Stop Making Pancakes. Start Making Dutch Babies
Dutch Babies—those beautifully floofy, yeast-free, single-skillet dishes—actually enable you to sit down with your family or partner for breakfast, as opposed to high-maintenance pancakes. The endlessly customizable Dutch baby is a strong argument for saving time and serving something delicious, not to mention... they're mighty Instagram-able.
Pancakes are some seriously Betty Draper territory.
Sure, it’s easy to whisk together the batter. But otherwise, pancakes are the high-maintenance, narcissistic louts of the breakfast world. They demand that you stand by the stove, spatula at hand, watching them hawkishly waiting for bubbles to pop so that you can lunge at them, flip them, and deliver them to your hungriest-looking family member. One cannot easily multi-task while making pancakes. If you burn one and try to hide it in someone’s stack, that person will know, and likely weep.
Don’t think that you get to sit down with a plate of pancakes, either. You get the last batch, or the minis you sneak while standing by the stove. Even my food writer hero, Ruth Reichl, suggests that you “rush the pancakes to the table as each one is finished,” lest you deliver a subpar specimen to a loved one. Pancakes: They’re divas.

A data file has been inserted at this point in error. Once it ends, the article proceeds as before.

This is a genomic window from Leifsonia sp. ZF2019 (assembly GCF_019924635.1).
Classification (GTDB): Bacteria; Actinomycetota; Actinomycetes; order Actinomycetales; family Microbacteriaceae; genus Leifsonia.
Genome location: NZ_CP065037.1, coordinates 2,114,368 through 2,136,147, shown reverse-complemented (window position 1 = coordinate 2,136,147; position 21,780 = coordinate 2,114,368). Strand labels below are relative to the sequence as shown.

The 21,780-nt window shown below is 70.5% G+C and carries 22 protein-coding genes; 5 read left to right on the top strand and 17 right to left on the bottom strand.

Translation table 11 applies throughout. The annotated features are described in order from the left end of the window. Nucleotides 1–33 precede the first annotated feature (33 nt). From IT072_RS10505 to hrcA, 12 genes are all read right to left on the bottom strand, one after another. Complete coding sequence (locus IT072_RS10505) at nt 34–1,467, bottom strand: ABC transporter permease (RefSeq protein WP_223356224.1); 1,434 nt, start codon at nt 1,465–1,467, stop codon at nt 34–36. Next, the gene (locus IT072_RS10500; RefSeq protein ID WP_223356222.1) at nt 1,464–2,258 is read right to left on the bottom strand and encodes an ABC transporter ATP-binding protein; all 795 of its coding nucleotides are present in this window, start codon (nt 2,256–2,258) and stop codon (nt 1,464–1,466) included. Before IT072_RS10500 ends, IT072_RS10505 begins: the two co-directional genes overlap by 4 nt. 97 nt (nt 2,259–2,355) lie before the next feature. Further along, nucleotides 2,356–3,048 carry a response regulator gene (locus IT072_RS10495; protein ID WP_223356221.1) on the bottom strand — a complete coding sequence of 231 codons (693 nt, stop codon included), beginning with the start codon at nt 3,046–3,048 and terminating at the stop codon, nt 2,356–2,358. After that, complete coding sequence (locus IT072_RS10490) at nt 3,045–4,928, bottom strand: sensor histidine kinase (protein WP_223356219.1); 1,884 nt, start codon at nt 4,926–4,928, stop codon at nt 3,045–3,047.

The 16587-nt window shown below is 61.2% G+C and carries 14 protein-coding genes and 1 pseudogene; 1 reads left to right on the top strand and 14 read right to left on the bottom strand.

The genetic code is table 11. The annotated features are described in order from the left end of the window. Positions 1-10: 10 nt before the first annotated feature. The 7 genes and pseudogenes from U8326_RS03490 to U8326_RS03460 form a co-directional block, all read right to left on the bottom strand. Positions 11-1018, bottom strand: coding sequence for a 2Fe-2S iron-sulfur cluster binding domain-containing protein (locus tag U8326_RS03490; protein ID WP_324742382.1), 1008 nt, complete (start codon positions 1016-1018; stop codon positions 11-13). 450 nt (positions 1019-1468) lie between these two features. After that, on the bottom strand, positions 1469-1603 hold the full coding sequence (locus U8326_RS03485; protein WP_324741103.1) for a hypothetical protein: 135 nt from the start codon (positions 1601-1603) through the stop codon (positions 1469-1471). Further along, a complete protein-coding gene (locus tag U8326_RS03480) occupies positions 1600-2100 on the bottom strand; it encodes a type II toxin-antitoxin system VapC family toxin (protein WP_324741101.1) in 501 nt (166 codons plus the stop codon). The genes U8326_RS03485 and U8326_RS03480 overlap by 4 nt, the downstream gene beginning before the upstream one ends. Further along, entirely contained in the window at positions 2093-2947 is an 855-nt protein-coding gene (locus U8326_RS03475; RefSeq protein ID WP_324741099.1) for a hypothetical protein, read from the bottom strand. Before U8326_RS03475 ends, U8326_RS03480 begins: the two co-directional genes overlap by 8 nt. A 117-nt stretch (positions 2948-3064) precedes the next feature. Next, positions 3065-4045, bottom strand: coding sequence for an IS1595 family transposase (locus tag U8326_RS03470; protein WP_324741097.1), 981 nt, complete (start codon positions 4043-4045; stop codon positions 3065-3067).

You know what’s not a diva? A Dutch baby. Does it look impressive on Instagram? Yes. Is it easier than pie to execute? Heck, yes. Is it delicious? Good lord: It’s the love child of pancakes and a popover, all floofiness and tenderness—and yes, it is divine. You can pull one together in five minutes, using an immersion blender to blitz together eggs, flour, milk, and spices, throw the mixture into a hot-from-the-oven pan, and pop it into the oven.
And then—get this!—you walk away. Feed the baby. High-five your partner. Go work on your karaoke rendition of Van Halen’s “Dance the Night Away.” (Who knew it was in your range?)
More sensibly, I suppose one could fry eggs or a couple sausages, particularly if your partner becomes a hangry werewolf when her first meal doesn’t include protein. After about 15 minutes, start watching the oven. Pop on the light, and you can entertain small children (at a safe distance) for a good five to ten minutes once the rise starts. The Dutch baby will start huffing and puffing and look like it’s dancing as it rises. Expect the finished product to look somewhere between a close-up photo of the moon and a soufflé you’d order at a fancy French restaurant. Then shoo the kids away, Instagram the heck out of it before it starts to fall (which it will, fast), and slice it. I’d suggest making two if there are more than two of you, because although it looks gorgeous and you look like a hero, it will always fall, and you’ll likely feel like you need more food. (If you have two skillets and your oven is large enough, making two is no biggie at all!)
Some recipes call for a dusting of sugar, a handful of berries, or jam, and there’s no wrong move here, but I like this Epicurious recipe (minus the lemon sugar), served with good maple syrup, butter, and the satisfaction of having my life look straight-up perfect on social media.
When was the last time a pancake gave you all that?